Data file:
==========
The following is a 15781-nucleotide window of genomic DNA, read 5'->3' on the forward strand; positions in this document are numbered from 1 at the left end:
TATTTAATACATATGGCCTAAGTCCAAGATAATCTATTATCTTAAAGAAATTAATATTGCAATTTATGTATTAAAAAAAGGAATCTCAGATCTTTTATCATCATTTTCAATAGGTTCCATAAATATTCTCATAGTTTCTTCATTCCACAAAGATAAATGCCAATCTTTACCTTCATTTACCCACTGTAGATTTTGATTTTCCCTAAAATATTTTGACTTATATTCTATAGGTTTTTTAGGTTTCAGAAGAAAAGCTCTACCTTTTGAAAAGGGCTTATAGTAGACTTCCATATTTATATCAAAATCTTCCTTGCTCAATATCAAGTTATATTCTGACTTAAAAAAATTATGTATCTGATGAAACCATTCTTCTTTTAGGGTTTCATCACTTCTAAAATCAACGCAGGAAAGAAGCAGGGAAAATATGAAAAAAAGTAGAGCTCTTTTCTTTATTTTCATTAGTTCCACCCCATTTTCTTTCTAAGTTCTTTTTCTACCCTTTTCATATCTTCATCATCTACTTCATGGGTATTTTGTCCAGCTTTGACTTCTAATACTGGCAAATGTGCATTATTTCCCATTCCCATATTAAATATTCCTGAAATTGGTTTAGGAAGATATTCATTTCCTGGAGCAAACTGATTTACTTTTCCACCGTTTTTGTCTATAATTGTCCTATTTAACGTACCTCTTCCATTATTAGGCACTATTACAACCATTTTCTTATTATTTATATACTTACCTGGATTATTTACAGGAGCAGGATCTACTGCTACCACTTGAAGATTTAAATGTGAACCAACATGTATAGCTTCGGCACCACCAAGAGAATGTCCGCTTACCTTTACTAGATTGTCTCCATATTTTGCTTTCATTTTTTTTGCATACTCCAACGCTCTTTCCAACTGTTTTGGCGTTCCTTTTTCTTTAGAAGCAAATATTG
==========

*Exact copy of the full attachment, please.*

The following is a 15781-nucleotide window of genomic DNA, read 5'->3' on the forward strand; positions in this document are numbered from 1 at the left end:
TATTTAATACATATGGCCTAAGTCCAAGATAATCTATTATCTTAAAGAAATTAATATTGCAATTTATGTATTAAAAAAAGGAATCTCAGATCTTTTATCATCATTTTCAATAGGTTCCATAAATATTCTCATAGTTTCTTCATTCCACAAAGATAAATGCCAATCTTTACCTTCATTTACCCACTGTAGATTTTGATTTTCCCTAAAATATTTTGACTTATATTCTATAGGTTTTTTAGGTTTCAGAAGAAAAGCTCTACCTTTTGAAAAGGGCTTATAGTAGACTTCCATATTTATATCAAAATCTTCCTTGCTCAATATCAAGTTATATTCTGACTTAAAAAAATTATGTATCTGATGAAACCATTCTTCTTTTAGGGTTTCATCACTTCTAAAATCAACGCAGGAAAGAAGCAGGGAAAATATGAAAAAAAGTAGAGCTCTTTTCTTTATTTTCATTAGTTCCACCCCATTTTCTTTCTAAGTTCTTTTTCTACCCTTTTCATATCTTCATCATCTACTTCATGGGTATTTTGTCCAGCTTTGACTTCTAATACTGGCAAATGTGCATTATTTCCCATTCCCATATTAAATATTCCTGAAATTGGTTTAGGAAGATATTCATTTCCTGGAGCAAACTGATTTACTTTTCCACCGTTTTTGTCTATAATTGTCCTATTTAACGTACCTCTTCCATTATTAGGCACTATTACAACCATTTTCTTATTATTTATATACTTACCTGGATTATTTACAGGAGCAGGATCTACTGCTACCACTTGAAGATTTAAATGTGAACCAACATGTATAGCTTCGGCACCACCAAGAGAATGTCCGCTTACCTTTACTAGATTGTCTCCATATTTTGCTTTCATTTTTTTTGCATACTCCAACGCTCTTTCCAACTGTTTTGGCGTTCCTTTTTCTTTAGAAGCAAATATTG